Hyundai i20 1.1 CRDi Comfort – The right attitude image

The South Korean giant, which is the fifth largest automaker in the world when taken together with its affiliate Kia Motors, has taken Europe by storm in the past few years, imposing its attitude of affordable comfort and functionality.

Hyundai and Kia models have been renowned since they reached Europe and the Americas (though smaller models in the latter are not available) for delivering almost the same level of reliability as Japanese makes for much less in terms of pricing. And to make the package even more attractive, they always adopted a sensible attitude – delivering comfort, features and the right powertrains. They did lack one key element to become even more comprehensive – style – which has not been a forte of their models. Until now that is. Just look at the latest crop of Kia and Hyundai models compared to just one generation ago – be it the small i10 or the massive Grand Santa Fe – and the jump in styling and character is easily visible. So long dull and uninteresting exteriors, Hyundai has finally found a design language that now encompasses the entire range – with the Tucson sport utility vehicle being the latest expression. They also kept the same affordability, comfort, feature rich trim levels and technologically advanced powertrains. Sure, they still lack a bigger SUV lineup to tap the booming demand across the segment in Europe, the US or China, but this is not the point of discussion for today.

Design, Interior and Gadgets
Our main point of discussion is actually the second smallest representative of the Hyundai family, the i20 model. From the i10 to the i40 – speaking only about passenger cars – the Hyundai family of cars is one of the newest in Europe and the benefits will be tremendous especially in terms of image, since exterior design is anyway the first thing you notice about a new vehicle. The second generation i20 employs Hyundai’s “Fluidic Sculpture 2.0” styling philosophy and is the work of the company’s design center in Russelsheim, Germany.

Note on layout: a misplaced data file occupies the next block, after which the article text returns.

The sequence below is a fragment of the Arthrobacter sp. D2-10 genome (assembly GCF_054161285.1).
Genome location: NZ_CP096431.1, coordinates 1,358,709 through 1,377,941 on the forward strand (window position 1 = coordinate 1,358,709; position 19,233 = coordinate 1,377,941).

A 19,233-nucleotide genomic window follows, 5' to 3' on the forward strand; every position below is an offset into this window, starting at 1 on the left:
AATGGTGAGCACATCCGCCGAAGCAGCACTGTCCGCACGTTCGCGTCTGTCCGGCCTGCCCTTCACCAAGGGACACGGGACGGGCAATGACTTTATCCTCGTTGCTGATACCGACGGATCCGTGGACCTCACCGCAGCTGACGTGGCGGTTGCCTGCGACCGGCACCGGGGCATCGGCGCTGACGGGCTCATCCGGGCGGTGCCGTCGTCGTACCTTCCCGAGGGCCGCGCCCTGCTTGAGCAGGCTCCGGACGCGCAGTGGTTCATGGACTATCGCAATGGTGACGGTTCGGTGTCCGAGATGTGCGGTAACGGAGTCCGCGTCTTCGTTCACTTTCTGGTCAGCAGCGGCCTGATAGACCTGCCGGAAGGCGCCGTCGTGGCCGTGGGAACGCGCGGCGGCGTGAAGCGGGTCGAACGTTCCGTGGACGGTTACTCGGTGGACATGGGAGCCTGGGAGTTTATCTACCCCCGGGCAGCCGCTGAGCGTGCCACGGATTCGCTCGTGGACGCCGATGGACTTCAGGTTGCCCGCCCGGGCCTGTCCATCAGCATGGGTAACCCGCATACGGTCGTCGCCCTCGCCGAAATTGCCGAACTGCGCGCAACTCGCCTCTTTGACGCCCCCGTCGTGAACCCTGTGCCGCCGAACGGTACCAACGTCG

While many makes choose to retain the overall design language even when jumping to a new generation to seek brand recognition for that particular model, Hyundai is actually now developing an entire styling so the i20 made a clean cut from the previous model. We have a more aggressive front end, with trapezoidal lamps and a pronounced radiator grille, a black C pillar and sporty wrap around tail lamps – all in all, the past i20 (even the facelifted version announced in 2012) seems to come from a different century altogether. Thanks to the stylistic jump, the i20 is no longer that affordable alternative to the established subcompact rivals, such as the Ford Fiesta, VW Polo, Renault Clio or Peugeot 208. It has become a fully fledged competitor, with an aggressive but still serious image that is more akin to German brands than its Latin rivals.

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In my opinion, the i20 primarily targets the Fiesta and Polo as being the representative competition – equaling them in terms of a retained aggressive stance, with styling that is clean and modern and with no flamboyant ideas that might seem puerile to serious consumers. Particular praise in my opinion could be delivered to the back half of the car, with the blacked-out C pillar and neat-clean hatch door design that incorporates the stylish lamps. In terms of overall dimensions, the i20 is slightly larger than its German competition represented by the Fiesta and Polo, with a length of 4035 mm to 3969 and 3972 respectively and a wheelbase of 2570 to 2489 and 2470 mm respectively.

Moving on to the interior, the i20 also adopts a more mature stance when it comes to the dashboard, with a more massive styling, dual-tone plastics and generally cleaner placement of buttons , knobs and displays. It now features just three areas of view for less road distractions for the driver: the steering wheel area, with the instrument cluster organized around two main dials and an inner display of large dimensions and the infotainment and climate zones. All of them are neatly organized, following the same principles as they did in the previous generation, meaning customers looking to jump from the previous i20 will have no problems adjusting. The i20 is sold in just a few trims and with very few available optional – which means the clients won’t have to haggle with endless options lists and equipments that jump from one package to another. Depending on the trim, you get the basics – such as USB and AUX-in, board computer and manual air conditioning or you jump directly to more advanced features, such as automatic climate control, cruise control with speed limiter, lights and rain sensors and Bluetooth connectivity or even a start/stop function for the engine. Fortunately even the basic trim offers all the modern safety equipments – including ESP and the full complement of airbags.